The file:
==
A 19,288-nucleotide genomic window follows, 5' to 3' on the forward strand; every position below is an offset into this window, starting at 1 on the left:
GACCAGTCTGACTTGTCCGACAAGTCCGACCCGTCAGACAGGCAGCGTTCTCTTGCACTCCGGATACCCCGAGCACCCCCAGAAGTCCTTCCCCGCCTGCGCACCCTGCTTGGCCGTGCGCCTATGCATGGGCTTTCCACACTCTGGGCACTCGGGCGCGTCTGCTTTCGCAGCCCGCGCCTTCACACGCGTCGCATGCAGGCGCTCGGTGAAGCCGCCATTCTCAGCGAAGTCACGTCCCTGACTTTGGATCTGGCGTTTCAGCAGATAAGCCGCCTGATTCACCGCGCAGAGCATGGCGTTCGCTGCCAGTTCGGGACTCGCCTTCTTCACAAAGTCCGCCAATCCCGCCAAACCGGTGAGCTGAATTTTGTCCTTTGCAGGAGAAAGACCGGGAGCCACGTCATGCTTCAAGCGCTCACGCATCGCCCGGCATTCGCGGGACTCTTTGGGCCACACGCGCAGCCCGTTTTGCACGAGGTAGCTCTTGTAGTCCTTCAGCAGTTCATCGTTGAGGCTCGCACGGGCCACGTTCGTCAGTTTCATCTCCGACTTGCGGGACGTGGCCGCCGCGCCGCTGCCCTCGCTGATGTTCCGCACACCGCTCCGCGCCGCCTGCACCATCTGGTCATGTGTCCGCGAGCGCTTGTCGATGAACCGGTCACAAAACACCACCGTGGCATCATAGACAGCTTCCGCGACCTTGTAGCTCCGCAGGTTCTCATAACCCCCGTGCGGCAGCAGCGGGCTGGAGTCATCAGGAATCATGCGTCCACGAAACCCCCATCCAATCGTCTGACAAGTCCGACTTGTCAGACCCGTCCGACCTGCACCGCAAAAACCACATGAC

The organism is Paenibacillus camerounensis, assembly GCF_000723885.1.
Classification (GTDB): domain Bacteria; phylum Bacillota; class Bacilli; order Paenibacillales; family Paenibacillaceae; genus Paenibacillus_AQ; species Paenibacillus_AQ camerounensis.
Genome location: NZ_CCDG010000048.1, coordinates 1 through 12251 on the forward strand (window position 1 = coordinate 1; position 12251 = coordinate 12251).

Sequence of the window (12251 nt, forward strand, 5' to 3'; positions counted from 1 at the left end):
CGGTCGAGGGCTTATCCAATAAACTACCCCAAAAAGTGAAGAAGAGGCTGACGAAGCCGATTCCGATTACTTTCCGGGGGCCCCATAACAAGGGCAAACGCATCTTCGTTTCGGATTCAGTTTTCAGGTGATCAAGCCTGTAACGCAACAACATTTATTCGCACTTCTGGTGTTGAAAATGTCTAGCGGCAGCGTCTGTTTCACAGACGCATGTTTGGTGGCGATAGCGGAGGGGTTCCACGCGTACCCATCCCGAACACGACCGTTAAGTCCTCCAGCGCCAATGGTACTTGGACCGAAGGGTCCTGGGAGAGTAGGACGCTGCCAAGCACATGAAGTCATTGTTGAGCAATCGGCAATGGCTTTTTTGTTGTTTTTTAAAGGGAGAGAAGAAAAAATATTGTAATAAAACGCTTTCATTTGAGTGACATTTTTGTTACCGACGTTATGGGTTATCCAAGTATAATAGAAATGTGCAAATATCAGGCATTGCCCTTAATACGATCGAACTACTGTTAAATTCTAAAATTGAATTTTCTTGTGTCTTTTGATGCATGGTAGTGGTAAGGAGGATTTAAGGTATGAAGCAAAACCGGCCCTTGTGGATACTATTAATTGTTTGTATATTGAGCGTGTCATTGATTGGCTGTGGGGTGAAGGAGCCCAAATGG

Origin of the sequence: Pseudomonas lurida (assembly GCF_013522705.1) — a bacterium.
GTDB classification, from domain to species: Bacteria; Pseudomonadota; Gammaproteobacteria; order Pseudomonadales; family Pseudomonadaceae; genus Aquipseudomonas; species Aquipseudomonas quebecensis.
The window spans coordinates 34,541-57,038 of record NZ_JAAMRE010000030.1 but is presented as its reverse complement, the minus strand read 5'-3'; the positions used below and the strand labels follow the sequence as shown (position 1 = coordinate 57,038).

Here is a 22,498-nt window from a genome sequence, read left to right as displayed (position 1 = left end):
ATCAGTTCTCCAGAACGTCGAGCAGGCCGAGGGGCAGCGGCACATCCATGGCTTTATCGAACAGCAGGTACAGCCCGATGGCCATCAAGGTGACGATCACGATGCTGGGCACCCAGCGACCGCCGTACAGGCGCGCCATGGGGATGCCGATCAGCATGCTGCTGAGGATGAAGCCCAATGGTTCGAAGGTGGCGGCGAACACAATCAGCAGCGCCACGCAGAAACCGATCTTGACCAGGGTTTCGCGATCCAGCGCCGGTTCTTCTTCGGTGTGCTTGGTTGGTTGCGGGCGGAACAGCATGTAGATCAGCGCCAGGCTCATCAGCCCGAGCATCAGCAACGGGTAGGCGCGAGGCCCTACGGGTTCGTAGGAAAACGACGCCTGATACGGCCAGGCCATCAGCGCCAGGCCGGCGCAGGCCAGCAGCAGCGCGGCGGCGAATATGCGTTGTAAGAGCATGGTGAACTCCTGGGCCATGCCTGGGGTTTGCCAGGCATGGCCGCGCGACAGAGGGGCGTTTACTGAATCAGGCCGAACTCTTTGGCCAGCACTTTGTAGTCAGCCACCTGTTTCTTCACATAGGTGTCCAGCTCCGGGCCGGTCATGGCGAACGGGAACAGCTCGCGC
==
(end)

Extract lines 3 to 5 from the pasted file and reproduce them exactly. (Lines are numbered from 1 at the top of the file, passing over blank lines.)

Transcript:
The organism is Paenibacillus camerounensis, assembly GCF_000723885.1.
Classification (GTDB): domain Bacteria; phylum Bacillota; class Bacilli; order Paenibacillales; family Paenibacillaceae; genus Paenibacillus_AQ; species Paenibacillus_AQ camerounensis.
Genome location: NZ_CCDG010000048.1, coordinates 1 through 12251 on the forward strand (window position 1 = coordinate 1; position 12251 = coordinate 12251).